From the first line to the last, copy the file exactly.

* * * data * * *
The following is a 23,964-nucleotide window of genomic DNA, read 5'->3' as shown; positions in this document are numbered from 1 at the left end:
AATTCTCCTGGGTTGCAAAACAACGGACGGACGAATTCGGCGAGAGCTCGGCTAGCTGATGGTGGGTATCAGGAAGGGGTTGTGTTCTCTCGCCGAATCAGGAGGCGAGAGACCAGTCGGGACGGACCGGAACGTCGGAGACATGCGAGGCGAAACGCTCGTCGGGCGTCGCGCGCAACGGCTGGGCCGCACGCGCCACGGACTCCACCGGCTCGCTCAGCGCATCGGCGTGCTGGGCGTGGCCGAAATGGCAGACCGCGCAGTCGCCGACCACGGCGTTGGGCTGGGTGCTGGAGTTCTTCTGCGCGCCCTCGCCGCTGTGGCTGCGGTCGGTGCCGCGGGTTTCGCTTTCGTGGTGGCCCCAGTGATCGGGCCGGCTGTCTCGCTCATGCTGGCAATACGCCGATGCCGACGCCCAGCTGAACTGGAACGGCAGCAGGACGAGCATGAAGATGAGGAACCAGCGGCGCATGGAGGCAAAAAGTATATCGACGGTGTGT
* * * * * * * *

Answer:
The following is a 23,964-nucleotide window of genomic DNA, read 5'->3' as shown; positions in this document are numbered from 1 at the left end:
AATTCTCCTGGGTTGCAAAACAACGGACGGACGAATTCGGCGAGAGCTCGGCTAGCTGATGGTGGGTATCAGGAAGGGGTTGTGTTCTCTCGCCGAATCAGGAGGCGAGAGACCAGTCGGGACGGACCGGAACGTCGGAGACATGCGAGGCGAAACGCTCGTCGGGCGTCGCGCGCAACGGCTGGGCCGCACGCGCCACGGACTCCACCGGCTCGCTCAGCGCATCGGCGTGCTGGGCGTGGCCGAAATGGCAGACCGCGCAGTCGCCGACCACGGCGTTGGGCTGGGTGCTGGAGTTCTTCTGCGCGCCCTCGCCGCTGTGGCTGCGGTCGGTGCCGCGGGTTTCGCTTTCGTGGTGGCCCCAGTGATCGGGCCGGCTGTCTCGCTCATGCTGGCAATACGCCGATGCCGACGCCCAGCTGAACTGGAACGGCAGCAGGACGAGCATGAAGATGAGGAACCAGCGGCGCATGGAGGCAAAAAGTATATCGACGGTGTGT